Biden: Hospitals ‘must be protected’ in Gaza as Israeli forces close in

President Biden on Monday called for Israel to take “less intrusive” action in Gaza in its war against Hamas, warning in particular against strikes that hit hospitals.

“Well, as we know, I have not been reluctant expressing my concerns with what’s going on,” Biden told reporters in the Oval Office.

“My hope and expectation is that there will be less intrusive action relative to hospitals and we remain in contact with the Israelis,” he continued. “Also there is an effort to get this pause to deal with the release of prisoners and that’s being negotiated. … So I remain somewhat hopeful, but hospitals must be protected.”

Biden’s comments come as Israeli forces have closed in on the Al-Shifa hospital complex in Gaza which is the enclave’s largest medical center. Israel says Hamas uses Al-Shifa as a key operational headquarters for coordinating attacks against Israel and its civilians, though the intelligence Jerusalem has released cannot be independently verified.

Hamas has used Al-Shifa for press conferences with journalists in previous rounds of conflict. In 2008, The New York Times reported Hamas gunmen in civilian clothing were seen around the hospital, claiming to be security guards but seen killing people they alleged to, what Hamas considers, be in collaboration with Israel.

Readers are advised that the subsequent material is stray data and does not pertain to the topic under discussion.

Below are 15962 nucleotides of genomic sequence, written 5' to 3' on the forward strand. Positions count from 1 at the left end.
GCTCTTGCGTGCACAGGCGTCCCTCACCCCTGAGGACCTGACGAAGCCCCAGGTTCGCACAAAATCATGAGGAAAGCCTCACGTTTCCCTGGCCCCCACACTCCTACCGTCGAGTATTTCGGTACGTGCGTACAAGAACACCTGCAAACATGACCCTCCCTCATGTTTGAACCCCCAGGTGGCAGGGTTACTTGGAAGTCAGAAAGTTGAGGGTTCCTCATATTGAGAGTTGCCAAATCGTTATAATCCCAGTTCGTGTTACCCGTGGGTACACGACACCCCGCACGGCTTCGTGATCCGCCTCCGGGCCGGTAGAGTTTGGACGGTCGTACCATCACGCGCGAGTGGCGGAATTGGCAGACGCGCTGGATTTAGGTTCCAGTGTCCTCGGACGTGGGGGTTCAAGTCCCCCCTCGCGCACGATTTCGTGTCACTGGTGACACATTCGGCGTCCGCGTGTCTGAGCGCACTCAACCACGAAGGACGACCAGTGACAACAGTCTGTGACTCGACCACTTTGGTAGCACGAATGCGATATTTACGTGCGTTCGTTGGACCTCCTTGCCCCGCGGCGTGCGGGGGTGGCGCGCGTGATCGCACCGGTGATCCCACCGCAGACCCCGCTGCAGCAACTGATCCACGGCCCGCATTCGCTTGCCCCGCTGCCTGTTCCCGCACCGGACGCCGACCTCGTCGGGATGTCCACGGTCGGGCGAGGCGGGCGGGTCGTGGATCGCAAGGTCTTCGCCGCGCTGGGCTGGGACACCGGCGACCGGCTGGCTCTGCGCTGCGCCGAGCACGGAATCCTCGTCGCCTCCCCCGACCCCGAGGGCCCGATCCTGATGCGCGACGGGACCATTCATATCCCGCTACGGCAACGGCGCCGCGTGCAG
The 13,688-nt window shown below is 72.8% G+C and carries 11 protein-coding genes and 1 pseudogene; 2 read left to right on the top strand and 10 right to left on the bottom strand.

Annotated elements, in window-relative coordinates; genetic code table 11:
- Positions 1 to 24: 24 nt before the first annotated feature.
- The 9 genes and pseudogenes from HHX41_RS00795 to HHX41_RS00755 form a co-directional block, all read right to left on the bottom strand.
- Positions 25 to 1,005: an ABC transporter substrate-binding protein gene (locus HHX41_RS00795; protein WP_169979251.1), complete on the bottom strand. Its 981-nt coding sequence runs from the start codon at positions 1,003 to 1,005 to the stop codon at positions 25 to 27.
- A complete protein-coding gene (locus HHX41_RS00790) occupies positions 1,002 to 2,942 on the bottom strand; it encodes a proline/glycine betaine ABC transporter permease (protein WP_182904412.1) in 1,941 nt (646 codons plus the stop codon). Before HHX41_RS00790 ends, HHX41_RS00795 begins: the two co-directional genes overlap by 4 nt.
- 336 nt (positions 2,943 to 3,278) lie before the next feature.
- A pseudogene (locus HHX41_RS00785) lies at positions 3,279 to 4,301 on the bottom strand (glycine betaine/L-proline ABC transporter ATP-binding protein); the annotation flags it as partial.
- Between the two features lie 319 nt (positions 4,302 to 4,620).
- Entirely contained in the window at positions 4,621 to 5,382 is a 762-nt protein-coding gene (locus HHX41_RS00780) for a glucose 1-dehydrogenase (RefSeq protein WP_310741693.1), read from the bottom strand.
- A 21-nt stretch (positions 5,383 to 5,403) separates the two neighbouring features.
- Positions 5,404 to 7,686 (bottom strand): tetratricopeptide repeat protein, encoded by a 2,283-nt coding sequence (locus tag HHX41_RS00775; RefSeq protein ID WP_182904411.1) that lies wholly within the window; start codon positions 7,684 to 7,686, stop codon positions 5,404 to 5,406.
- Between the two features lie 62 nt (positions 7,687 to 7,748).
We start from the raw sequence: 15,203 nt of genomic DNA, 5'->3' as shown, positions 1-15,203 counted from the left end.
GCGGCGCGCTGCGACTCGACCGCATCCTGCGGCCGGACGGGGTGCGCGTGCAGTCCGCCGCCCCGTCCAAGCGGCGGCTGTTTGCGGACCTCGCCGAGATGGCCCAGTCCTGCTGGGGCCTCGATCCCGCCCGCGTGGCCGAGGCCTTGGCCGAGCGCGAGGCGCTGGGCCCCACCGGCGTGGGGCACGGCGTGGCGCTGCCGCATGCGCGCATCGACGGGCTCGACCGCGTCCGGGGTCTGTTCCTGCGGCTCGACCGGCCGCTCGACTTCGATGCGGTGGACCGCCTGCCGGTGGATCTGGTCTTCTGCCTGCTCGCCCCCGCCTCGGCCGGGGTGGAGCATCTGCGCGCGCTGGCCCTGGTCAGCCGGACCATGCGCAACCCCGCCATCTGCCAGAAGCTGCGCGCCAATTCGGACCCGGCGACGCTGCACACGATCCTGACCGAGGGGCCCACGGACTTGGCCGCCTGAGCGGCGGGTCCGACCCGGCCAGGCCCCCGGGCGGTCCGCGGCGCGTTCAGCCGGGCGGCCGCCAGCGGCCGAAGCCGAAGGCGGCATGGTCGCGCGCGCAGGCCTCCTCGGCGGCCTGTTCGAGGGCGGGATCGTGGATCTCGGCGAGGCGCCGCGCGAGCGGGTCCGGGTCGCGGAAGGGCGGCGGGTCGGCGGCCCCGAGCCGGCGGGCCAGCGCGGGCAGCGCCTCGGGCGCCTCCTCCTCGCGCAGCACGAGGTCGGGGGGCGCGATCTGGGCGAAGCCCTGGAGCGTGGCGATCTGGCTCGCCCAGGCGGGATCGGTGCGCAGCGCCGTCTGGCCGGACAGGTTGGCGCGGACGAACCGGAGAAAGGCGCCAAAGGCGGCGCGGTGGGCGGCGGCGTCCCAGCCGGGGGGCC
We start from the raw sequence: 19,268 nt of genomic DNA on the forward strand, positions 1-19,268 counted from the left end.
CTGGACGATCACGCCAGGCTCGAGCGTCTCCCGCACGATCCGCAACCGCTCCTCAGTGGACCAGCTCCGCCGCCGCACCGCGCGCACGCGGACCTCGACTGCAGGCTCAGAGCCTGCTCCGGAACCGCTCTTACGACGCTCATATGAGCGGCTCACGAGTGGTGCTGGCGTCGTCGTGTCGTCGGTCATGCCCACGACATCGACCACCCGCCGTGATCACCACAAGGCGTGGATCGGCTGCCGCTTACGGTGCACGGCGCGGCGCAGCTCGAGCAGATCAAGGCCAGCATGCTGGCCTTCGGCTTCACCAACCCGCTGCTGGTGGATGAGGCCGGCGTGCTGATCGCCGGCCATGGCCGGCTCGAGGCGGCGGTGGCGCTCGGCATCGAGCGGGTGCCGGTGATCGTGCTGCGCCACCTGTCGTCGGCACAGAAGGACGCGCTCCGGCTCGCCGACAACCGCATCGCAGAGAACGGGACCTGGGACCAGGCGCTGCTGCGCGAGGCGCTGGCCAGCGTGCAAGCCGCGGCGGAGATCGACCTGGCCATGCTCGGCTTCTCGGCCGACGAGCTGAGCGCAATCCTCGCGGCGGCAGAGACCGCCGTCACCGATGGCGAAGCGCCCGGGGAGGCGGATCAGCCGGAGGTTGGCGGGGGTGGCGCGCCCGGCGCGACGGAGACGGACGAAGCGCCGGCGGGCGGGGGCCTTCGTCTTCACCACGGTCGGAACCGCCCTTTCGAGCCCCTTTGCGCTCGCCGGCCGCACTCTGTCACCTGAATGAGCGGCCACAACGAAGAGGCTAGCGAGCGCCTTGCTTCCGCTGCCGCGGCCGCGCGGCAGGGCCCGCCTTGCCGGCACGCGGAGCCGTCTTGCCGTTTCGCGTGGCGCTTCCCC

Still, Gazan health officials have warned conditions inside the hospital are dire due to lack of medicine, fuel and food as hundreds of patients shelter inside. Reuters interviewed Gaza health ministry spokesperson Ashraf Al-Qidra, who was inside Al-Shifa hospital, and he said 32 patients died in the past three days, including three newborn babies, as a result of Israel’s siege of the hospital and lack of power.

The president’s comments further crystalize how the White House has urged Israel to abide by the laws of war and minimize the impact on civilians as it carries out operations to target Hamas in the aftermath of the Oct. 7 terrorist attacks that left more than 1,000 Israelis dead.

Thousands of Palestinians have died in subsequent attacks by Israel, which launched a relentless aerial bombardment of Gaza for weeks before ground forces went in.

Biden and his top officials have expressed steadfast support for Israel and its right to defend itself, and the U.S. has provided munitions and other resources to the Jewish state.

But the administration has also shifted its tone in recent weeks to place more emphasis on humanitarian aid and the protection of civilians while progressive lawmakers and activists have called for a cease-fire in Gaza.

The Biden administration has rejected calls for a cease-fire, saying it would allow Hamas to regroup and plot its next steps. Instead, the administration pushed Israel to agree to humanitarian pauses to allow aid into Gaza and hostages out. Israel last week agreed to brief pauses in fighting in parts of Gaza to allow for the evacuation of civilians.

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